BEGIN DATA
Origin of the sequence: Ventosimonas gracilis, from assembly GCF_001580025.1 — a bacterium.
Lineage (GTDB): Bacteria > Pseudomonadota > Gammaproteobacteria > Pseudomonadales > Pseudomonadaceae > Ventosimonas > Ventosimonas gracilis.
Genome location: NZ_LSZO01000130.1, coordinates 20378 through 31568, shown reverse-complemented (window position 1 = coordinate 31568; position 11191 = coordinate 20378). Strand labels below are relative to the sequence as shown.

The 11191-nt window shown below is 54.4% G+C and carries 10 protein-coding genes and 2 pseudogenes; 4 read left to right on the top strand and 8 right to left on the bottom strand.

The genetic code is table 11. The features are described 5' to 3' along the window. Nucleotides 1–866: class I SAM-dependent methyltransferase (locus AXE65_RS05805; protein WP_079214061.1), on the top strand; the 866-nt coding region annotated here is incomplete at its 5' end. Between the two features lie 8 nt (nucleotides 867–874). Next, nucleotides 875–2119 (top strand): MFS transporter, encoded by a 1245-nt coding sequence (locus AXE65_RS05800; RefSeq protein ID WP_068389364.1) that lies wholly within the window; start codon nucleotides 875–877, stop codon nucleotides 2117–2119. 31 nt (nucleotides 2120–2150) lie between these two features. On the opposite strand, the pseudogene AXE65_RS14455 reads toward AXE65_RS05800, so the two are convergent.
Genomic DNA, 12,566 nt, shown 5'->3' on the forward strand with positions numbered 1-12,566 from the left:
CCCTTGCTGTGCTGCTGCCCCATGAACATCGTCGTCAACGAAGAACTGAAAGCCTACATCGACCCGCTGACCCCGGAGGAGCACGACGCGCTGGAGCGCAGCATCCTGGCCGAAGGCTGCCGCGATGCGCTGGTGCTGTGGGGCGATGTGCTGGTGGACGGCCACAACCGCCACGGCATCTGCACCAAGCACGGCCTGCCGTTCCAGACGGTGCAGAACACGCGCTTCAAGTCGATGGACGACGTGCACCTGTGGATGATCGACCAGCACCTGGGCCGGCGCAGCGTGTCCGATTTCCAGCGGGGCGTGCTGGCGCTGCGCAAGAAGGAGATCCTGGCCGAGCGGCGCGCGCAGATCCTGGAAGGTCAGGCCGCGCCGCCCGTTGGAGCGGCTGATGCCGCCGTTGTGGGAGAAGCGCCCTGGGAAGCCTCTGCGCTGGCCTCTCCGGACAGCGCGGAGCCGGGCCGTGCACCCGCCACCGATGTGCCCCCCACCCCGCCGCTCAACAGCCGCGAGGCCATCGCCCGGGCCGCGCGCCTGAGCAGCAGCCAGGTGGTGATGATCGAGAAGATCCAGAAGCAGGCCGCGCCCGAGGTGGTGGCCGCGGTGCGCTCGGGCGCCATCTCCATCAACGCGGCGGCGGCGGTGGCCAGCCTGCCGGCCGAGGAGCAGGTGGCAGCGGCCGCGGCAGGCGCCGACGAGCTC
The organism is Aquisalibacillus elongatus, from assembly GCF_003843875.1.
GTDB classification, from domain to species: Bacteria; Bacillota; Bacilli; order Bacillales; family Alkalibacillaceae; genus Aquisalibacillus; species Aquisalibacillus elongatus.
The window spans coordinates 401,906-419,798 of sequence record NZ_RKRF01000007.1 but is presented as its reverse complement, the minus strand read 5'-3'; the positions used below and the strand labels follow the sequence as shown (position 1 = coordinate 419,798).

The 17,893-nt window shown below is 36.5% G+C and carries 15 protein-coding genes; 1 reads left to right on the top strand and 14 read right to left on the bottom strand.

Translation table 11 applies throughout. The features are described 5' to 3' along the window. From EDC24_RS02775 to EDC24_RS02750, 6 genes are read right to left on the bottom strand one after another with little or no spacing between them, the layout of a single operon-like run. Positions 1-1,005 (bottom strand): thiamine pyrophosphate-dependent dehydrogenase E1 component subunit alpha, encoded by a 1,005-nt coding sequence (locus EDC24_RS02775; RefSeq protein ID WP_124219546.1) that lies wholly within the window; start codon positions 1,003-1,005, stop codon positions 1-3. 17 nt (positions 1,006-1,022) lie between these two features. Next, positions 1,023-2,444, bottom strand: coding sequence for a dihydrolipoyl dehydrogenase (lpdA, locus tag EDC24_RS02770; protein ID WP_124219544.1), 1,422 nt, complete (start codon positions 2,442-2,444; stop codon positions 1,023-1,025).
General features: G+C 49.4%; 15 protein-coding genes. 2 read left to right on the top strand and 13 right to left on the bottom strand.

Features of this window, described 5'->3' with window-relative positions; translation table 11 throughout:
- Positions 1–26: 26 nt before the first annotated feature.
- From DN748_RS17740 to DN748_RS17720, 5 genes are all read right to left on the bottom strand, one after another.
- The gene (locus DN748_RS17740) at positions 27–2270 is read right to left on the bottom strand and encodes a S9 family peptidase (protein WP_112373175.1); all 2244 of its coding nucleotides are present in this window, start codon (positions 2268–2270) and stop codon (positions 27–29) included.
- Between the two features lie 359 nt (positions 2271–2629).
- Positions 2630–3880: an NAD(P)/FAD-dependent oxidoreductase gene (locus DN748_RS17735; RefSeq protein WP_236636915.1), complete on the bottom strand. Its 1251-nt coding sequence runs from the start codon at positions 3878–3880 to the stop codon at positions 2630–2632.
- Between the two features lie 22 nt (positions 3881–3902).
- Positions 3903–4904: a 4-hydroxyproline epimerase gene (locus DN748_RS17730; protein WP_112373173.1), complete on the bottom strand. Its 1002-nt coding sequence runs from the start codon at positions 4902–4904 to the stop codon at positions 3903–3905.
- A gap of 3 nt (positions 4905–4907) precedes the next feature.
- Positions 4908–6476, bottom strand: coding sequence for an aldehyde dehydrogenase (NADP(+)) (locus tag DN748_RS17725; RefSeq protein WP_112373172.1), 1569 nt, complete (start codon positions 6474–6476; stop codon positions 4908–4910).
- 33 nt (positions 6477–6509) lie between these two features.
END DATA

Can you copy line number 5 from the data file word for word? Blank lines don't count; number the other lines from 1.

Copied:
The genetic code is table 11. The features are described 5' to 3' along the window. Nucleotides 1–866: class I SAM-dependent methyltransferase (locus AXE65_RS05805; protein WP_079214061.1), on the top strand; the 866-nt coding region annotated here is incomplete at its 5' end. Between the two features lie 8 nt (nucleotides 867–874). Next, nucleotides 875–2119 (top strand): MFS transporter, encoded by a 1245-nt coding sequence (locus AXE65_RS05800; RefSeq protein ID WP_068389364.1) that lies wholly within the window; start codon nucleotides 875–877, stop codon nucleotides 2117–2119. 31 nt (nucleotides 2120–2150) lie between these two features. On the opposite strand, the pseudogene AXE65_RS14455 reads toward AXE65_RS05800, so the two are convergent.